The objects are reverently assembled and meticulously photographed. Each frame tells a story unto itself. Some images are more heartbreaking than others: A beautifully embroidered handkerchief with the phrase “Recuerdo mi cariño” (forget me not) stitched next to a rose; many images of Jesus and the Virgin as amulets, key chains, prayer cards.
When asked what was the single most affecting thing he’s seen left behind, Robert replies, “Besides human bones, it was probably a baby pacifier. You realize the mother is really putting her baby in jeopardy. Willing to at any price, work in the US. One of the ironies: On the other side of the border there is a big business of people selling shoes that don’t leave marks, and large water bottles that are painted black so they won’t reflect light that could reveal a person’s location.
“The body of work is composed of objects that Jane and I have picked up on several trips,” Robert relates. “I want to have more cross sections of objects; I’ve started to ask the Samaritans if I can borrow some of the things they have collected. [It’s] really wonderful to see what people do to carry water, how they protect themselves from the sun, what do they sew on their blankets, the letter they carry from their children to their father in the U.S. I have asked to borrow their own objects they collect. It made the project even bigger than I thought.
“Between 200 and 300 undocumented immigrants die in our backyard each year. They go from Nogales toward the Tohono O’odham tribal land. They don’t know the distance between the border and Tucson, and do they even have a compass? They are so unprepared for the hardships of weather; they must walk at night to avoid surveillance. I’ve been told that probably more than 80 percent have an address of where to go in the United States. To see the willingness of a population that wants work, that doesn’t want to wait for eight years to get documentation. [It takes] courage,” Robert says.
“When you see all these objects left behind for many reasons, to lighten the load, [or] they are being chased by helicopters…you realize these are people who have family. I thought by showing all these objects, [the viewer will see] they are people like you and me. They want the American dream. I had a show in Hermosillo at the Museum of Modern Art. The people from Mexico were blown away to see what was going on across the border. There is a cross section of people from throughout the world who want to know what is really happening,” he claims.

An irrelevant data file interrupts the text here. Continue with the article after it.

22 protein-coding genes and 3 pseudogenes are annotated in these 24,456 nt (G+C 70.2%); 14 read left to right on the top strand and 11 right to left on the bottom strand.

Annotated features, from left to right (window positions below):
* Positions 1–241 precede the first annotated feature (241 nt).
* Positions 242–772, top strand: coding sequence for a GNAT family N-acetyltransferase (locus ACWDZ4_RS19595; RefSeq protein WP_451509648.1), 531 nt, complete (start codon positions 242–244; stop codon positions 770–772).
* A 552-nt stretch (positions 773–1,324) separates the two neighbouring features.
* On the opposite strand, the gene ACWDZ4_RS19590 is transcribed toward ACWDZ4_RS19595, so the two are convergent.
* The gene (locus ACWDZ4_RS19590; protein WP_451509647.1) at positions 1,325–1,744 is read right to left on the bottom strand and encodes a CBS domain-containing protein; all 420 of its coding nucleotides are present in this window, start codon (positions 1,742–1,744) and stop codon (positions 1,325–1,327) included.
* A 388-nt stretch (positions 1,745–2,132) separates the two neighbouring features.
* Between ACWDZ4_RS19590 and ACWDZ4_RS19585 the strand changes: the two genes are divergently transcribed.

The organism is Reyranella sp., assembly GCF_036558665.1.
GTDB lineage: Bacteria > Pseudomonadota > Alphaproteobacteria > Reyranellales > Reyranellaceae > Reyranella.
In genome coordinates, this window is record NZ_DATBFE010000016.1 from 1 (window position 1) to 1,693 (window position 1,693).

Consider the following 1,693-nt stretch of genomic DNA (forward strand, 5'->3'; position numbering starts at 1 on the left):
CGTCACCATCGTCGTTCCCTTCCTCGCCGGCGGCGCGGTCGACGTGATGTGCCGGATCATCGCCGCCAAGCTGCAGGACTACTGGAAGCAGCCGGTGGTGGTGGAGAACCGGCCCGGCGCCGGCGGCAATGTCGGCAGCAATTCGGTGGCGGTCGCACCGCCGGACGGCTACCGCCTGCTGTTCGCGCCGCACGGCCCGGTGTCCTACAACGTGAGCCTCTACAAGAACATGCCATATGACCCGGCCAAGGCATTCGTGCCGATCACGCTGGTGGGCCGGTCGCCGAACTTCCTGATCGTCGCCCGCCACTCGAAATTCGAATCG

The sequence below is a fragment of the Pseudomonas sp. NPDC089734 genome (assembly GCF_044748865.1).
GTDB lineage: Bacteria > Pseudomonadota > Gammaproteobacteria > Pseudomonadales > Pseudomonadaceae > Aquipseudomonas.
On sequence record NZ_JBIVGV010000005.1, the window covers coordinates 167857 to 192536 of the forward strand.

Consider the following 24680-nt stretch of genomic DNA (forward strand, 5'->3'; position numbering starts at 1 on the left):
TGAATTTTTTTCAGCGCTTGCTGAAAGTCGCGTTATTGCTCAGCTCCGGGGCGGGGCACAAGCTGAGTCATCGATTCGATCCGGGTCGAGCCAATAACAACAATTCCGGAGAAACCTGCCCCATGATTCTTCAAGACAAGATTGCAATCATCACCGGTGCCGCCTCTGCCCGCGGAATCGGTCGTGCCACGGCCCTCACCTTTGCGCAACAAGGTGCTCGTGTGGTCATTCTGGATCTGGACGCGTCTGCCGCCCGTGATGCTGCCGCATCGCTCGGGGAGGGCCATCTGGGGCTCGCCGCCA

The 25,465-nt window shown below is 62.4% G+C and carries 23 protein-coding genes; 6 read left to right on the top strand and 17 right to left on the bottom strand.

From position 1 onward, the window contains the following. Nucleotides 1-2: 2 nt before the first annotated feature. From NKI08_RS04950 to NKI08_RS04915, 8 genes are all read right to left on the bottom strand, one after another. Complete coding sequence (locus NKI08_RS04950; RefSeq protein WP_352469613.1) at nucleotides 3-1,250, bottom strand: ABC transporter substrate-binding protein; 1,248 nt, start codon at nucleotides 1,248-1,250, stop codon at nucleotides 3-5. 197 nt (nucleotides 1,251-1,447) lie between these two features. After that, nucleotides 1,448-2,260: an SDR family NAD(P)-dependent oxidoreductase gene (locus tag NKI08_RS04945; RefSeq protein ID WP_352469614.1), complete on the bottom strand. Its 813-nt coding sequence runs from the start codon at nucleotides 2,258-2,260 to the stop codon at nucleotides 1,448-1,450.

“The curator in Mexico, the director, they said it was so nice and such a sense of relief that it doesn’t show people leaving a big mess in the desert. It was much more effective to show the object in an elegant way, to highlight it with beautiful lighting. It is not just a piece of T-shirt in the desert covered with dust. It’s a new visual approach in considering people entering our country.”
Robert’s goal by volunteering to help undocumented immigrants fleeing war and poverty at home to find a better life in America is consistent with his desire that Leave Behind humanizes the undocumented immigrant to show a different image than what the press wants to cover.
Francois was inspired by the book The Haunting of the Mexican Border: A Woman’s Journey by Kathryn Ferguson about her fifteen years crossing the border making documentary films about the indigenous people of the region between Tucson and the Sierra Madre of Sonora and Chihuahua. Her powerful words and the bravery and hope exhibited by those who accept great hardship to win a better life, continues to inspire this dual-citizen artist.
For further information, visit www.francoisrobertphotography.com or inquire at Carl Hammer Gallery firstname.lastname@example.org or Etherton Gallery www.ethertongallery.com.
[photo captions] Francois Robert and Jane Gittings Robert.
Portrait photo by Lyra Jakabhazy.